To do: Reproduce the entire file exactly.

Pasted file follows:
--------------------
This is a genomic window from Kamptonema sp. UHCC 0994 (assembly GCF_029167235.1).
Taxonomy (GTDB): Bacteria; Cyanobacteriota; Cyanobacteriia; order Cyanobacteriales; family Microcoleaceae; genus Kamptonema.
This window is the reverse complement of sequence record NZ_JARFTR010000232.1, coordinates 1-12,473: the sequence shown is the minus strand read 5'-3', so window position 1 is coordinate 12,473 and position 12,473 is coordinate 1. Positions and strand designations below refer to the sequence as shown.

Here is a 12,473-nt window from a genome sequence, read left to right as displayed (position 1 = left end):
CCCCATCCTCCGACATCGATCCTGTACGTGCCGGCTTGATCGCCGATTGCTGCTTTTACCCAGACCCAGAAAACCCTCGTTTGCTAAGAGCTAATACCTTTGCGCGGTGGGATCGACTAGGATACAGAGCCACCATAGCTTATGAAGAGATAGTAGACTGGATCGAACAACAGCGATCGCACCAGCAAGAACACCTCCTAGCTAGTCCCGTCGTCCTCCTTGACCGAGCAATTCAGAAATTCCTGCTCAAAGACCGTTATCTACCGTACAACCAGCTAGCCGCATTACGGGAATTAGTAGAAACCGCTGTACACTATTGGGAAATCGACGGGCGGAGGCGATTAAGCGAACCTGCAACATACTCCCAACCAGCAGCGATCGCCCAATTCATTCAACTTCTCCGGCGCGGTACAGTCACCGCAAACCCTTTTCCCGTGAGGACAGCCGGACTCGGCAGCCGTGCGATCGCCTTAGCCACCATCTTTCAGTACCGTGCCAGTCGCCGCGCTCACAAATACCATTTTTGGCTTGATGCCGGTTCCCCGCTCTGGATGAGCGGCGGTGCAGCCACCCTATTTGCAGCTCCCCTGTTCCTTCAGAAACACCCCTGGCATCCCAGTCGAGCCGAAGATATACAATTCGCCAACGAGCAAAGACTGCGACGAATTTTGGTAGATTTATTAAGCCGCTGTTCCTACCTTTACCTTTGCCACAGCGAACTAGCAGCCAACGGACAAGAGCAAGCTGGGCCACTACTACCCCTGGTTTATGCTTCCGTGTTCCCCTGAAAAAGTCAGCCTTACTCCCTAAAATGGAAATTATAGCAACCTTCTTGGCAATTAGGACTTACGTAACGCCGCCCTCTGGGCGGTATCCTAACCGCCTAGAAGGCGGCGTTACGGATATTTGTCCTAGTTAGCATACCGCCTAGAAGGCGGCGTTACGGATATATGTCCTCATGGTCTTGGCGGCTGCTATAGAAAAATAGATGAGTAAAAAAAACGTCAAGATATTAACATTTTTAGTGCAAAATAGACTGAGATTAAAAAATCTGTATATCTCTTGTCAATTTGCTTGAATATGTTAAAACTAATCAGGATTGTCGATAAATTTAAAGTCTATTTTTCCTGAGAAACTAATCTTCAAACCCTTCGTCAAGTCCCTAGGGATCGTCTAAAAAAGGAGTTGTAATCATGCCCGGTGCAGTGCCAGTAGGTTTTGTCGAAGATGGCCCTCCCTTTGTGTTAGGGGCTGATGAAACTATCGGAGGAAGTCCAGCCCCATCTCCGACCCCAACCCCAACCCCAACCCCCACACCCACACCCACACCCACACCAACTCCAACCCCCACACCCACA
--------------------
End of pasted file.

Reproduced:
This is a genomic window from Kamptonema sp. UHCC 0994 (assembly GCF_029167235.1).
Taxonomy (GTDB): Bacteria; Cyanobacteriota; Cyanobacteriia; order Cyanobacteriales; family Microcoleaceae; genus Kamptonema.
This window is the reverse complement of sequence record NZ_JARFTR010000232.1, coordinates 1-12,473: the sequence shown is the minus strand read 5'-3', so window position 1 is coordinate 12,473 and position 12,473 is coordinate 1. Positions and strand designations below refer to the sequence as shown.

Here is a 12,473-nt window from a genome sequence, read left to right as displayed (position 1 = left end):
CCCCATCCTCCGACATCGATCCTGTACGTGCCGGCTTGATCGCCGATTGCTGCTTTTACCCAGACCCAGAAAACCCTCGTTTGCTAAGAGCTAATACCTTTGCGCGGTGGGATCGACTAGGATACAGAGCCACCATAGCTTATGAAGAGATAGTAGACTGGATCGAACAACAGCGATCGCACCAGCAAGAACACCTCCTAGCTAGTCCCGTCGTCCTCCTTGACCGAGCAATTCAGAAATTCCTGCTCAAAGACCGTTATCTACCGTACAACCAGCTAGCCGCATTACGGGAATTAGTAGAAACCGCTGTACACTATTGGGAAATCGACGGGCGGAGGCGATTAAGCGAACCTGCAACATACTCCCAACCAGCAGCGATCGCCCAATTCATTCAACTTCTCCGGCGCGGTACAGTCACCGCAAACCCTTTTCCCGTGAGGACAGCCGGACTCGGCAGCCGTGCGATCGCCTTAGCCACCATCTTTCAGTACCGTGCCAGTCGCCGCGCTCACAAATACCATTTTTGGCTTGATGCCGGTTCCCCGCTCTGGATGAGCGGCGGTGCAGCCACCCTATTTGCAGCTCCCCTGTTCCTTCAGAAACACCCCTGGCATCCCAGTCGAGCCGAAGATATACAATTCGCCAACGAGCAAAGACTGCGACGAATTTTGGTAGATTTATTAAGCCGCTGTTCCTACCTTTACCTTTGCCACAGCGAACTAGCAGCCAACGGACAAGAGCAAGCTGGGCCACTACTACCCCTGGTTTATGCTTCCGTGTTCCCCTGAAAAAGTCAGCCTTACTCCCTAAAATGGAAATTATAGCAACCTTCTTGGCAATTAGGACTTACGTAACGCCGCCCTCTGGGCGGTATCCTAACCGCCTAGAAGGCGGCGTTACGGATATTTGTCCTAGTTAGCATACCGCCTAGAAGGCGGCGTTACGGATATATGTCCTCATGGTCTTGGCGGCTGCTATAGAAAAATAGATGAGTAAAAAAAACGTCAAGATATTAACATTTTTAGTGCAAAATAGACTGAGATTAAAAAATCTGTATATCTCTTGTCAATTTGCTTGAATATGTTAAAACTAATCAGGATTGTCGATAAATTTAAAGTCTATTTTTCCTGAGAAACTAATCTTCAAACCCTTCGTCAAGTCCCTAGGGATCGTCTAAAAAAGGAGTTGTAATCATGCCCGGTGCAGTGCCAGTAGGTTTTGTCGAAGATGGCCCTCCCTTTGTGTTAGGGGCTGATGAAACTATCGGAGGAAGTCCAGCCCCATCTCCGACCCCAACCCCAACCCCAACCCCCACACCCACACCCACACCCACACCAACTCCAACCCCCACACCCACA